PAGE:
Rare side effects can lead to loss of consciousness — and life — if not treated in a timely manner. Additionally, patients and their loved ones must be aware of the potential for overdoses. This is especially true when considering fentanyl patches, as this drug is markedly stronger than morphine alone.

One of the chief uses for opioid patches is for the treatment of back pain. Transdermal patches are highly suitable for the alleviation of this discomfort because they can be applied directly to the point of pain.
Patches that contain fentanyl have dosages measured in mcg/hr, or micrograms per hour of bodily absorption. These valuations are exactly 1,000 times smaller than that of a milligram — the traditional measurement of opioids in pill or injectable forms. The available doses of fentanyl patches include: 12 mcg/hr, 25 mcg/hr, 50 mcg/hr, 75 mcg/hr, and 100 mcg/hr.
Along with the abovementioned back pain, transdermal patches are quite often used to treat chronic pain in the elderly community. Physicians see great benefits with patches. They are both noninvasive in nature and allow patients to receive around-the-clock medication without the added burden of a pill schedule.

The side effects of patch use for elderly patients mirror those of all other patients, except there is an additional emphasis on elements dealing with respiratory issues. Older individuals are more susceptible to these conditions.

Patches containing buprenorphine are sometimes used instead of morphine or fentanyl for the elderly. This is because buprenorphine appears to have less unfavorable side effects.

Patches that are intended to treat pain should only be used by patients with a history of prior opioid use. Those who have not — known as opioid-naïve patients — can be seriously harmed or even killed by using this method of pain relief. A morphine pill regimen might be the better decision, though it’s up to a trained medical professional to make this call.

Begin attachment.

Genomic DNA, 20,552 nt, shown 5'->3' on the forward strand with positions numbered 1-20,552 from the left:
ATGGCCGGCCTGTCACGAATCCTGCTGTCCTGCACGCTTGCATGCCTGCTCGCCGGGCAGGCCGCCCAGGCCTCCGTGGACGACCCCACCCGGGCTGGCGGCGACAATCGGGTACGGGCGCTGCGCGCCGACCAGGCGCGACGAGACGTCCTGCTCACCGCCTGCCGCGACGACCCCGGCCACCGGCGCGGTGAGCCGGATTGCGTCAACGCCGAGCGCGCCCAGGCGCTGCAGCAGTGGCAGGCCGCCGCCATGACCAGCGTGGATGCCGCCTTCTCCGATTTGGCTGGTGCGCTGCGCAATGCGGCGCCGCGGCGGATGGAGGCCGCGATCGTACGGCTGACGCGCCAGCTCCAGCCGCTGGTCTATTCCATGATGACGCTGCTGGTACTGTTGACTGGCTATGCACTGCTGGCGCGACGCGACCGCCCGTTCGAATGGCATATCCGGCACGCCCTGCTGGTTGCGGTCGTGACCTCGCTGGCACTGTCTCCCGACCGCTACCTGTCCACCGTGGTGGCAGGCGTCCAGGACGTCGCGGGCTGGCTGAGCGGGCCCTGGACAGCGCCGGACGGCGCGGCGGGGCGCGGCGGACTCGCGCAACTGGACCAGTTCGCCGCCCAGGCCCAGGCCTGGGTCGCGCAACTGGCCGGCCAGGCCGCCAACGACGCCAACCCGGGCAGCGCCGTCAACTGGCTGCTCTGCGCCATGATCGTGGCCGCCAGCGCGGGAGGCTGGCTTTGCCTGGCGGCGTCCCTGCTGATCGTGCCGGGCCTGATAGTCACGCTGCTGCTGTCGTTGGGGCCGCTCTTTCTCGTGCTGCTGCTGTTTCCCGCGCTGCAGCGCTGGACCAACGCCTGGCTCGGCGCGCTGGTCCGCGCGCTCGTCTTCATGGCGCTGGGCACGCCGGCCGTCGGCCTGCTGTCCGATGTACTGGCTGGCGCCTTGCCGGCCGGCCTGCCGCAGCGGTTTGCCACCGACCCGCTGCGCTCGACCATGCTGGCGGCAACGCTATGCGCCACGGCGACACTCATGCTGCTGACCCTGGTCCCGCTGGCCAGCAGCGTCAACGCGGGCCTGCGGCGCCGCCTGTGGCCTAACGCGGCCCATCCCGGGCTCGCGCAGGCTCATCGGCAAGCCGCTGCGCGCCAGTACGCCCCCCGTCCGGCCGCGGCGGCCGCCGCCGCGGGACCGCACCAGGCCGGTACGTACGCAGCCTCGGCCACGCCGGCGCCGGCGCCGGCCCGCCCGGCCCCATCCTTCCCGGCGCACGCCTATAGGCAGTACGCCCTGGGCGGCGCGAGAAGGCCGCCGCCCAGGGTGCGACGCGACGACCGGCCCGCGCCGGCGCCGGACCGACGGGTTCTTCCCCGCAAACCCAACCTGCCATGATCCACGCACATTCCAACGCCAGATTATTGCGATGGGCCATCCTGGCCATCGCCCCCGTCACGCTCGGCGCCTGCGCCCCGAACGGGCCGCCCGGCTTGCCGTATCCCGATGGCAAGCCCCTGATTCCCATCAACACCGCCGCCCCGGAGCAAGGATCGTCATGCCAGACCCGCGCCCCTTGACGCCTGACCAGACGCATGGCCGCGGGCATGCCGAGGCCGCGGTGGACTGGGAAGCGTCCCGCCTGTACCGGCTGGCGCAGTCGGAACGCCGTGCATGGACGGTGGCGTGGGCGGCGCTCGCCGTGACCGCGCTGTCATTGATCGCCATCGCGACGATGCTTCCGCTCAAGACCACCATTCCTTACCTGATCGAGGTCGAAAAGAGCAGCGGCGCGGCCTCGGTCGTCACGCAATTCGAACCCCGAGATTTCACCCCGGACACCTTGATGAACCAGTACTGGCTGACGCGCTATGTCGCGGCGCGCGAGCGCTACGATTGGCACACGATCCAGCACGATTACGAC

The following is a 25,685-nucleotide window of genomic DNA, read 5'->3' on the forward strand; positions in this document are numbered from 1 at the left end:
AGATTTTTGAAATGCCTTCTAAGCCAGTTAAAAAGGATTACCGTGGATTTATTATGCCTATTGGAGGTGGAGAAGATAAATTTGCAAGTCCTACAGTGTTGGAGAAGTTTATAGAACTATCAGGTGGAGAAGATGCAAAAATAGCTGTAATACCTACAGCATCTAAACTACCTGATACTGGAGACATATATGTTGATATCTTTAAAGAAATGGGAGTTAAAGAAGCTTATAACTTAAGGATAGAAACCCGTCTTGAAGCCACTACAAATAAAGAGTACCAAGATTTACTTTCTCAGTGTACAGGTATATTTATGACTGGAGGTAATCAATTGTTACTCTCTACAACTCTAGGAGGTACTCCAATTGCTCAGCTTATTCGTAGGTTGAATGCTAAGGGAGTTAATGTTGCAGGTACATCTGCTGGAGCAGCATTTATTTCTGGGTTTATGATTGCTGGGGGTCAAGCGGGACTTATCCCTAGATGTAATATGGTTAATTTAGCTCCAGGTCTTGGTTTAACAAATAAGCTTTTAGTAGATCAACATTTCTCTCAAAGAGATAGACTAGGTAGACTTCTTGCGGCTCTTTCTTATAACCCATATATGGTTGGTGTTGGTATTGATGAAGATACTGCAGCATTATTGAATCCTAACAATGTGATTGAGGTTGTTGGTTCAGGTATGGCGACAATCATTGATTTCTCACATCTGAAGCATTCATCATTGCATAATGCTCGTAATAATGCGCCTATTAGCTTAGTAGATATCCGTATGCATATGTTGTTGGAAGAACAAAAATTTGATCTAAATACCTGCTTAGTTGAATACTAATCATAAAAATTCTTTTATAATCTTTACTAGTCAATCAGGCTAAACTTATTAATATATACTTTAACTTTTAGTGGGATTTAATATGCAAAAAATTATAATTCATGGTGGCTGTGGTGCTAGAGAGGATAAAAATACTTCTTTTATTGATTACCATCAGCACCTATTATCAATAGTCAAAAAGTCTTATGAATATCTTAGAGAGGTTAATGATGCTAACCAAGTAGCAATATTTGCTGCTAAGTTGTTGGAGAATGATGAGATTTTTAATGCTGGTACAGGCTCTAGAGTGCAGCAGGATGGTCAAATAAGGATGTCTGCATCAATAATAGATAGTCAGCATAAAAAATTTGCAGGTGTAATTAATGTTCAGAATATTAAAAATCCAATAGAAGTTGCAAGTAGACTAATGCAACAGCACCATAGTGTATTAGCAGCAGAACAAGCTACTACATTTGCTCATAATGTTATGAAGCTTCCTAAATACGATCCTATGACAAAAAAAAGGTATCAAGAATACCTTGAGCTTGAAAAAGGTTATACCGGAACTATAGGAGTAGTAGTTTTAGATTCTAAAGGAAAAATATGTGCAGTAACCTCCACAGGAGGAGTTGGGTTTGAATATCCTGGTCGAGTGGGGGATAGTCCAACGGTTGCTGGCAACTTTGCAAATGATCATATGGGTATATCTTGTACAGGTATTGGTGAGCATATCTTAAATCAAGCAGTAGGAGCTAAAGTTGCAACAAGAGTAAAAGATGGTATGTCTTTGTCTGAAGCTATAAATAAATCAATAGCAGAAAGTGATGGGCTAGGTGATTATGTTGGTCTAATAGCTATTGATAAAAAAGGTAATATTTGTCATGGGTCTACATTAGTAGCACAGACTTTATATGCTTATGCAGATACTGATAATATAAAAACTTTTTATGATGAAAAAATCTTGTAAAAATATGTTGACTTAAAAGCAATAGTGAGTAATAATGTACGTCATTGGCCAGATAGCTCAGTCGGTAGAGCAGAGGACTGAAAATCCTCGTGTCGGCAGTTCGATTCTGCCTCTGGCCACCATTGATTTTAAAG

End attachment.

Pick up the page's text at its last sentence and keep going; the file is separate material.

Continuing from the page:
As the term “transdermal” implies, opioid patches are placed on the outermost layer of a patient’s skin. The process is a simple one. Each dose can be self-applied directly where it is needed most.
To reiterate, morphine patches are usually a misnomer when talking about medicine within the United States. Patches containing fentanyl are far more prevalent.
Opioid patches are applied to the skin every 72 hours to treat chronic pain. It is never advisable to break, cut or damage the patches in any way — impaired patches can make the medicine activate inconsistently. The patches should not be swallowed or applied to the mucous membranes of the body for this reason as well. Once placed firmly to the skin, the opioid will emit slowly over the course of 3 days. The cycle continues as necessary until the patient no longer needs treatment.

While opioid patches are medically beneficial for countless people, addiction is still a possibility. If you or someone you know is dependent on opioid patches or other forms of these drugs, a rehabilitation center like The Recovery Village could help. Reach out to an intake coordinator today at  352.771.2700 for more information. 

How Do Morphine Patches Work?